Submitted by David M Arnold
The Vision is Burns's meditation on the
life of the artist. As he was about to abandon his art, the artist is visited
by a muse who convinces him of his duty to perservere.
To my eye, this is one of Burns's most evocative and most beautiful works.
His imagery of the rustic life:
The thresher's weary flingin-tree,
The lee-lang day had tired me;
And when the day had clos'd his e'e,
Far i' the west,
Ben i' the spence, right pensivelie,
I gaed to rest.
There, lanely by the ingle-cheek,
I sat and ey'd the spewing reek,
That fill'd, wi' hoast-provoking smeek,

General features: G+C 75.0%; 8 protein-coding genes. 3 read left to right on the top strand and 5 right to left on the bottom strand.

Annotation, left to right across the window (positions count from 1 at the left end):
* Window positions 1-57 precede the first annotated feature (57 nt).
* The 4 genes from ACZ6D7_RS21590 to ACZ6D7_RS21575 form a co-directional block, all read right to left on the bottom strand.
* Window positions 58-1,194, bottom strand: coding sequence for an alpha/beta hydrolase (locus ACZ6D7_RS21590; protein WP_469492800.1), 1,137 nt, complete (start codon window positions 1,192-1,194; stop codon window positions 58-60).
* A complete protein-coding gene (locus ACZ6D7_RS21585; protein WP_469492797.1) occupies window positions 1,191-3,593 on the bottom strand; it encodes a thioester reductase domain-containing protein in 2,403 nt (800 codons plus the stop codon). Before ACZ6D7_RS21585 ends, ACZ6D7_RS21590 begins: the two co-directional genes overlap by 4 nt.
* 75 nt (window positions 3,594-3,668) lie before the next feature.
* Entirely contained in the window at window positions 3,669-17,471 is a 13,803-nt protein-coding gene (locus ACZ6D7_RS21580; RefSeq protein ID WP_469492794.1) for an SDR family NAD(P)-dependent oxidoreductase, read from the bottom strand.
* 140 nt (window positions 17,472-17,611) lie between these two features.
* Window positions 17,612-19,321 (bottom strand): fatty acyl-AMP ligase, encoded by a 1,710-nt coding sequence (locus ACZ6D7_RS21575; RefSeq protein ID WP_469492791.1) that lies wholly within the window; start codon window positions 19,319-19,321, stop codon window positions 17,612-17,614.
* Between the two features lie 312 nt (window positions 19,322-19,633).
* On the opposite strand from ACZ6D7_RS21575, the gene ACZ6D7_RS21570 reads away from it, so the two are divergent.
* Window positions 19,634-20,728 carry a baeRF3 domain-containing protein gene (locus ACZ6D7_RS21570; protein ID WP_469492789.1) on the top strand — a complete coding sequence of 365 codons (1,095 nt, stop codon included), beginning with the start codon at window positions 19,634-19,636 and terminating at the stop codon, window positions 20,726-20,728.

The auld clay biggin;
An' heard the restless rattons squeak
About the riggin.
Is not only vivid, but also an effective use of the Lalans Scots dialect. A couple of
stanzas down, he describes his lot:
Had I to guid advice but harkit,
I might, by this, hae led a market,
Or strutted in a bank and clarkit
While here, half-mad, half-fed, half-sarkit.
Is a' th' amount.
Again, an excellent use of the Scots dialect to build rhymes (harkit = listened,
clarkit = clerked, sarkit = clothed).
[Anyone who has attempted to break into the world of mainstream publishing
can resonate with this.]
The poem goes on to describe the contributions of earlier bards. As published in
the Kilmarnock Edition, the poem was shortened.
Omitted were stanzas referring to
local places and personalities.
The reconstructed poem including suppressed
stanzas is presented on the Robert Burns Club of Milwaukee website.
--David M Arnold